Leo Contest Finalist Actor Interviews: Andy Thompson & Balinder Johal
Casting Workbook had the pleasure of sitting down & interviewing actors Andy Thompson and Balinder Johal, who were runners up in our recent Leo Awards ticket contest. They both submitted acceptance speech videos that moved many of Vancouver’s casting directors. We knew that there was more to their stories, and we had to find out what.
Below, Balinder and Andy share their acting inspirations, struggles and advice.
Watch Balinder’s acceptance speech here.
1. Your submission was so heartwarming! What inspired your submission?
I thought to myself, I’m still acting, and available for auditions… why not! I was wondering what to say, and I thought back to 2008 when I won a Leo Award, when I had to make a speech. It was supposed to be 30 seconds, but ended up as three minutes. Everyone was moved by it, and I tried to make a shorter version of that one with my entry.
2. When did you first begin acting?
My first acting gig was in 1990, with my first speaking role being in 2008. In 1991, I started taking training, to work in mainstream film. I took different workshops for 7-8 years, while working as a teacher at VCC. Remember, back then, the Indo-Canadian actors group didn’t exist. I’ve been acting for 25 years now, and will do it as long as I have life.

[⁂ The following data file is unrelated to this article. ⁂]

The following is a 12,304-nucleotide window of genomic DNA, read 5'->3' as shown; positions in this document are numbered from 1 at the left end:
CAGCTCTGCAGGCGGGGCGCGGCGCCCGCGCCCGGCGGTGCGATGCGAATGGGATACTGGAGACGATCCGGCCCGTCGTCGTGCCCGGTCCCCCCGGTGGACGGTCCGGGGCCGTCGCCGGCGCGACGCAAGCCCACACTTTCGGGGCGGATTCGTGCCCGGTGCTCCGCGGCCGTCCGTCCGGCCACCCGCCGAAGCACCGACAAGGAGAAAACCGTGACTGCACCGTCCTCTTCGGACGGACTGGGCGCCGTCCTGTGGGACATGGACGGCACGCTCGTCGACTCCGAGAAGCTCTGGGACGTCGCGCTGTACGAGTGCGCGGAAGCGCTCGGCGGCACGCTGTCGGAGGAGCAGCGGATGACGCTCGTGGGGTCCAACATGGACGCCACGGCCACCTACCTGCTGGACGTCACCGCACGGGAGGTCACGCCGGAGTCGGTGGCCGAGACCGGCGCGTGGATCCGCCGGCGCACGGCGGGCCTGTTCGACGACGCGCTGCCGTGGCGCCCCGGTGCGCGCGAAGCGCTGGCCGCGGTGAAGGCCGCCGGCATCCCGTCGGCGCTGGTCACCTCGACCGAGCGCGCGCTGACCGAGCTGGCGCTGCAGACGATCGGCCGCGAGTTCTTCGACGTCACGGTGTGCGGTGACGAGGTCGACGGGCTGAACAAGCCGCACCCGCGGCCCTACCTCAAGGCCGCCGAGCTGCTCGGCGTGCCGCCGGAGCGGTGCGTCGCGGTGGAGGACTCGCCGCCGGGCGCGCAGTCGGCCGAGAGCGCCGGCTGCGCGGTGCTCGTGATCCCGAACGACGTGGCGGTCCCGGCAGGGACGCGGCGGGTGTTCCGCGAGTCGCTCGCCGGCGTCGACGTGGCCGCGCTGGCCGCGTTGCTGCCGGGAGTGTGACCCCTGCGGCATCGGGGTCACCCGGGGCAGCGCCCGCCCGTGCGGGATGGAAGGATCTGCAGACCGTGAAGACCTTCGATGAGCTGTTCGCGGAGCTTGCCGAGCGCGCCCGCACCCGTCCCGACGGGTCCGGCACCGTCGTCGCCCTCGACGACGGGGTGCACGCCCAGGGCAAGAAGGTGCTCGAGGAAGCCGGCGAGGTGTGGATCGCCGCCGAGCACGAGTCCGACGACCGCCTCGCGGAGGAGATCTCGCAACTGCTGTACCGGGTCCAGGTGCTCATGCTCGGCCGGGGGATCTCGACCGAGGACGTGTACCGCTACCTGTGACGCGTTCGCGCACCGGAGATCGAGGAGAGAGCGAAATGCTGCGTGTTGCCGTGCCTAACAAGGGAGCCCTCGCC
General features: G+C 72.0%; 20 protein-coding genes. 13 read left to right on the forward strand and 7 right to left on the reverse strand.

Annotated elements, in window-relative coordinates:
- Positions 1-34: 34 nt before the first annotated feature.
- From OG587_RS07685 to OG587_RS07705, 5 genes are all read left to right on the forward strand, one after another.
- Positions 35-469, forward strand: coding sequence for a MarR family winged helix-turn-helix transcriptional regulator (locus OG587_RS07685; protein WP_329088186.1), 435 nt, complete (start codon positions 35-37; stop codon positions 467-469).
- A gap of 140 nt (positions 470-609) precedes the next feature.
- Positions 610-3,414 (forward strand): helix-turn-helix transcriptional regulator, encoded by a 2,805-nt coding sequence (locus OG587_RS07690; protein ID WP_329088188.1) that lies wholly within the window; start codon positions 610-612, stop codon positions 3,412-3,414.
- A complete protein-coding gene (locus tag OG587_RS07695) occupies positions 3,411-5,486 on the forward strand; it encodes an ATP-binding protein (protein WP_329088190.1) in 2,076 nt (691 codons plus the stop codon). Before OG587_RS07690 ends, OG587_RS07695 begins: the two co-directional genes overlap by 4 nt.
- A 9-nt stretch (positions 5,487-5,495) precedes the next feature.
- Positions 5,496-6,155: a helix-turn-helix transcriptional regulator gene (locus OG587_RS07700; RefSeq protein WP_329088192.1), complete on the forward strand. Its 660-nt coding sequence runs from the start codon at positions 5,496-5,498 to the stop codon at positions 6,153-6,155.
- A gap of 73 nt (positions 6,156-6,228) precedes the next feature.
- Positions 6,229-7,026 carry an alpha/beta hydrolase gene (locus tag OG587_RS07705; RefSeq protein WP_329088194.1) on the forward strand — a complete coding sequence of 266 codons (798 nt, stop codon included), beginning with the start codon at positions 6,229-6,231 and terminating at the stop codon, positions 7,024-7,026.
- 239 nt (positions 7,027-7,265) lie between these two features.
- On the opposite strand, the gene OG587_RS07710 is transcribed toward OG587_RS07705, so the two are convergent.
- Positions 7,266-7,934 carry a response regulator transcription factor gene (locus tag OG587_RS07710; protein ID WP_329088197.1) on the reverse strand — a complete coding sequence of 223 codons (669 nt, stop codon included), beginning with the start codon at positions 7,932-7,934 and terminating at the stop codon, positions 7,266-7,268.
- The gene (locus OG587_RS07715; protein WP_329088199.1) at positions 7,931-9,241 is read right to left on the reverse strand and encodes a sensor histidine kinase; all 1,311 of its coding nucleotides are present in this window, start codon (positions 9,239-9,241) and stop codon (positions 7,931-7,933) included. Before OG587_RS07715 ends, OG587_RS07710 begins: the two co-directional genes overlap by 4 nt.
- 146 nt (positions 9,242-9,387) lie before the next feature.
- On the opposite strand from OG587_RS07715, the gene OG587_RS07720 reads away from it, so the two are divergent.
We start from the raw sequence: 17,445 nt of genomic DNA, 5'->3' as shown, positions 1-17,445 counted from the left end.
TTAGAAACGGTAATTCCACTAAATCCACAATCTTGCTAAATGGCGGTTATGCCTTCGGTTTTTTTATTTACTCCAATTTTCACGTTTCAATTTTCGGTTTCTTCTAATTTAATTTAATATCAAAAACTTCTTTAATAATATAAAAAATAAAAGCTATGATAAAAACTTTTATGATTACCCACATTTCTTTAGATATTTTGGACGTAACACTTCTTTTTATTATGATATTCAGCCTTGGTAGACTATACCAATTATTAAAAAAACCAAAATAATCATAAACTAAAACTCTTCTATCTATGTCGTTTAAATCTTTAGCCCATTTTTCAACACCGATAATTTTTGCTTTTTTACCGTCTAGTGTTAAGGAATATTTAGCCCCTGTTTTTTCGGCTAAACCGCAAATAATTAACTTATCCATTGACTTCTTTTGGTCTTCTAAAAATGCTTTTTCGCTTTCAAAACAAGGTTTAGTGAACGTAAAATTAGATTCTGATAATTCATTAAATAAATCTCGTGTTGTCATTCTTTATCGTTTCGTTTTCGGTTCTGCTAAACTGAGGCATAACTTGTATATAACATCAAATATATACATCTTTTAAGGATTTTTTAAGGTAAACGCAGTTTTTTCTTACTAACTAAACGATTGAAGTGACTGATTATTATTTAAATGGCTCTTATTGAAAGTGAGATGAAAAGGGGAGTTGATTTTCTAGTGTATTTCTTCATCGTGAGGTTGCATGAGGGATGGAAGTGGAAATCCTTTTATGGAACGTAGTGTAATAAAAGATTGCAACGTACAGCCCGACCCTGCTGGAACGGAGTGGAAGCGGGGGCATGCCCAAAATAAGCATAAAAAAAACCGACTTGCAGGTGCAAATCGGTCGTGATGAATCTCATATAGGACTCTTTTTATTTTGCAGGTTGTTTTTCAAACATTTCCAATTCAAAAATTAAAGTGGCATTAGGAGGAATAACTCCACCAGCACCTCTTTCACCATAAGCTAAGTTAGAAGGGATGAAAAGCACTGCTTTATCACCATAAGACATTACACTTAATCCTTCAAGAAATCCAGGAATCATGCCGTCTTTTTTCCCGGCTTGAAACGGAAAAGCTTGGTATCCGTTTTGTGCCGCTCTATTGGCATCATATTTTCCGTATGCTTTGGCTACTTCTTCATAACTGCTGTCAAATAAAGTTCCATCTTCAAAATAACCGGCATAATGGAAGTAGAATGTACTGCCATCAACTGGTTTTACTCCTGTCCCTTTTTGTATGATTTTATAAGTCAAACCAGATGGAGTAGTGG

3. You’ve had an extensive career. What inspired you to begin acting?
Once I did my first educational film, I knew I wanted to continue. In India, I used to act in plays… I never thought of being on camera at all! I come from an age and culture where I only saw one religious movie when I was in high school, though I did many play competitions in India. When I came to Canada, my acting was put on the back burner. I got my Masters’ in education and taught high school and math and science at VCC. There was seven or eight years during which I was teaching, going to acting class and performing. After a while, I realized I could leave teaching, and so I did. I will always be an actor so long as I can walk and talk!
4. What has been a challenge in your career?
It was hard to balance. I was teaching, learning and acting whenever the chance came. I would tell the school “I’m doing the role”; they would hire a substitute, and I would go to auditions. It’s hard for an Indian actor who starts late in life. It was always a challenge to do it all, and learning was a different kind of challenge. I started going to acting classes in 1991, and I still go; I always keep exercising my craft. I left my comfortable teaching job with stability and security to act. I have a lot of dedication.
5. How do you handle disappointment in the industry?
There aren’t a lot of roles that are artistically satisfying. I’ve never been asked to be a doctor, teacher, or counsellor. I would feel so comfortable doing these roles, but I’ve never been offered them, despite my history as a teacher in both math and sciences. I feel the industry can be restrictive on what they offer to me, as an Indo-Canadian woman.